Wednesday, December 1, 2021

Mixed views on booze law amendment

Different stakeholders have expressed mixed views on the proposed amendment of liquor act of 2003.

Government has been embarking on a consultation tour with various stakeholders such as the business community and community leaders.

In April this year, the then Minister of investment, trade and Industry Peggy Serame said consultations had started and would be concluded in June this year.

Among the proposed liquor amendments is to have liquor outlets established far from the community (schools and churches), allow easy access of liquor (being sold in filling stations etc) and also to promote self-regulation. 

Last week, junior Trade Minister – Molebatsi Molebatsi engaged Gaborone City councilors on the proposed amendment.

Molebatsi indicated that once the consultations have been concluded, the proposed bill will be tabled before Parliament during the winter session next year.

“Consultation process is expected to be completed in June and once the consultation is complete, government will then move to engage lawyers to draft a law on the new act,” said Molebatsi.

On the other hand, Councilor of old Naledi North Oarabile Motlaleng dismissed the proposed amendments, saying that it is bound to disempower old Naledi residents.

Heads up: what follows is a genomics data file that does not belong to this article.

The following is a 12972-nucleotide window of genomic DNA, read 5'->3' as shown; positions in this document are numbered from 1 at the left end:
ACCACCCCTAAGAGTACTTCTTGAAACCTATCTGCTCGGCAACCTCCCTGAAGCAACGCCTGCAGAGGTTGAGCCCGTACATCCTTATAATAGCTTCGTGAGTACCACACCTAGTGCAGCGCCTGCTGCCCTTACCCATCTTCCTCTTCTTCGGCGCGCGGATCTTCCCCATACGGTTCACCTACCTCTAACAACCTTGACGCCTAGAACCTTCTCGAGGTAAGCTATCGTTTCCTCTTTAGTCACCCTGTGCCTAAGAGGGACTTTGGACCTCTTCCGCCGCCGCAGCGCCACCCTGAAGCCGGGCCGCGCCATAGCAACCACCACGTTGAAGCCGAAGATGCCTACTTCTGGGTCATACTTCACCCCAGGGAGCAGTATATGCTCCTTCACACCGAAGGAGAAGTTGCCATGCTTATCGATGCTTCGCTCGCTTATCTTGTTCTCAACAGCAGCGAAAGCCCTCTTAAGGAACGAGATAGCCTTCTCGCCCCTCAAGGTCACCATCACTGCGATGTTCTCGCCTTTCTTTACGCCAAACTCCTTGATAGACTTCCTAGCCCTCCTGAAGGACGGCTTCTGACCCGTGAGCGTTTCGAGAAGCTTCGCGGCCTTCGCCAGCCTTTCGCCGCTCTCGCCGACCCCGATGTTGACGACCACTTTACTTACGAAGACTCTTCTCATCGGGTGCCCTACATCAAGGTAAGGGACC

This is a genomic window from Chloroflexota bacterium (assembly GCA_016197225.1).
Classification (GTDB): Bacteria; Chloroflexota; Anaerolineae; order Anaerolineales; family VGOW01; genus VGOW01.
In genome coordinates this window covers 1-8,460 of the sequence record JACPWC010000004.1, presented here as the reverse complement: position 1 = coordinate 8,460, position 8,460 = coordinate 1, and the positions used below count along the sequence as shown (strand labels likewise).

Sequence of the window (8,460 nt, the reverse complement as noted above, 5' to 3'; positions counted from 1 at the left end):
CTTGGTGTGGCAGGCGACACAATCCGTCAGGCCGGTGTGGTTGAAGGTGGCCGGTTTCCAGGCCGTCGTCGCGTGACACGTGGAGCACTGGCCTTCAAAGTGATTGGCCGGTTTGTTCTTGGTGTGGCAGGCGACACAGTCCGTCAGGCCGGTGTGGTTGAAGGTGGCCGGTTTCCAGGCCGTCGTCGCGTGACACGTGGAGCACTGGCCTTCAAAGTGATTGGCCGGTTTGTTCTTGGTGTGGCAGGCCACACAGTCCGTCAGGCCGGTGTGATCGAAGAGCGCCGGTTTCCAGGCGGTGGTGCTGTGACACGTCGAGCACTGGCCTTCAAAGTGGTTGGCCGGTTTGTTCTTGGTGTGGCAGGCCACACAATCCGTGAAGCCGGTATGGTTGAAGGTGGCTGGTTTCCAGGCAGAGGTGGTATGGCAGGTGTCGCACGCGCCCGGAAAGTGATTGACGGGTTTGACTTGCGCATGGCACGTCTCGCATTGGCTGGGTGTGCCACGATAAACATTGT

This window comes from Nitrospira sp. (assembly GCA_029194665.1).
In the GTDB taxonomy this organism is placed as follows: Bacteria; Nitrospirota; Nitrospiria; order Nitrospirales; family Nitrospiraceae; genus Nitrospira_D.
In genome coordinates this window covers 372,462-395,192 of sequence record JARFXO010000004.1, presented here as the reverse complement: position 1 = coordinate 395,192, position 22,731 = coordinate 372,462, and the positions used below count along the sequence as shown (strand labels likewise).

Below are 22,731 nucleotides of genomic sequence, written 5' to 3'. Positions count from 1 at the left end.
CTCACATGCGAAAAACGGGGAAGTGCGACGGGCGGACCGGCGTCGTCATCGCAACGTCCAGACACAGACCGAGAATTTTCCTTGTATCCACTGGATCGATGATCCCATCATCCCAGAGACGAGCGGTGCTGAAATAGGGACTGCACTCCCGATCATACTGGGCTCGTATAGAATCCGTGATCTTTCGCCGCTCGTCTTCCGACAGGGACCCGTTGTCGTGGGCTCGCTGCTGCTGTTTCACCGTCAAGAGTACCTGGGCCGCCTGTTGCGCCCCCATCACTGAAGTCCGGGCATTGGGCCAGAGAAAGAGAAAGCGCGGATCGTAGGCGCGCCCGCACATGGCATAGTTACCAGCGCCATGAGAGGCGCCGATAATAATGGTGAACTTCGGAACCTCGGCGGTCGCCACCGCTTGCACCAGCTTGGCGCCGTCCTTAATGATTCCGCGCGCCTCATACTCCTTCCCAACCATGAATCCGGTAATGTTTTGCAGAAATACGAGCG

He argued that livelihoods of Old Naledi residents depend on the selling of alcohol, adding that allowing petrol stations and supermarkets to sell alcohol will defeat their efforts.

“I plead with you Honorable Minister to revisit this amendment because it will do more harm than good,” said Motlaleng.

Meanwhile, Kgosi Oageng Mosole of Old Naledi said the proposed amendment will affect the livelihoods of many Batswana, not only those from old Naledi.

“I have not had the time to go through most of the amendments but one thing for sure is that the one seeking to allow petrol stations to sell alcohol will have a negative impact on livelihoods,” said Mosole.

For his part, Botswana Alcohol Industry Association (BAIA) Spokesperson Jacob Sesinyi said it is a controversial issue, saying that government has already consulted them.

“We have met with government officials on the issue and there were mixed views on it but the bottom line is that the government proposed amendment will give customers convenience to buy anytime”. 

“Selling of alcohol in petrol stations and supermarkets is nothing new, it is even there in South Africa, so those with better financial muscle will be catered for,” said Sesinyi.

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